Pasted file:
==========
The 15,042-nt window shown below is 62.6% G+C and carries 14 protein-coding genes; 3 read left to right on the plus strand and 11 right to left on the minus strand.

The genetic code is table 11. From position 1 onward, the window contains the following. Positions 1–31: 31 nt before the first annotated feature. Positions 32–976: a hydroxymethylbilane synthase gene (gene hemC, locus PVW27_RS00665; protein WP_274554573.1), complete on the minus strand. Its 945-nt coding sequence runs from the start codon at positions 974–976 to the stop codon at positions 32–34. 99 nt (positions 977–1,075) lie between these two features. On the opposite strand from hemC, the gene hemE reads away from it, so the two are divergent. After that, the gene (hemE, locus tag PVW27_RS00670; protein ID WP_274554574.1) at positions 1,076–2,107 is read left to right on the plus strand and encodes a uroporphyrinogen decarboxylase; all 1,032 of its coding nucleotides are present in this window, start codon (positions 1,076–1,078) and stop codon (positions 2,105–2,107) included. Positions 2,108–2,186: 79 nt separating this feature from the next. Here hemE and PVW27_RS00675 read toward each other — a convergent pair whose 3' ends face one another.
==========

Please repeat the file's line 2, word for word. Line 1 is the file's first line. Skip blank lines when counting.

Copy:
The genetic code is table 11. From position 1 onward, the window contains the following. Positions 1–31: 31 nt before the first annotated feature. Positions 32–976: a hydroxymethylbilane synthase gene (gene hemC, locus PVW27_RS00665; protein WP_274554573.1), complete on the minus strand. Its 945-nt coding sequence runs from the start codon at positions 974–976 to the stop codon at positions 32–34. 99 nt (positions 977–1,075) lie between these two features. On the opposite strand from hemC, the gene hemE reads away from it, so the two are divergent. After that, the gene (hemE, locus tag PVW27_RS00670; protein ID WP_274554574.1) at positions 1,076–2,107 is read left to right on the plus strand and encodes a uroporphyrinogen decarboxylase; all 1,032 of its coding nucleotides are present in this window, start codon (positions 1,076–1,078) and stop codon (positions 2,105–2,107) included. Positions 2,108–2,186: 79 nt separating this feature from the next. Here hemE and PVW27_RS00675 read toward each other — a convergent pair whose 3' ends face one another.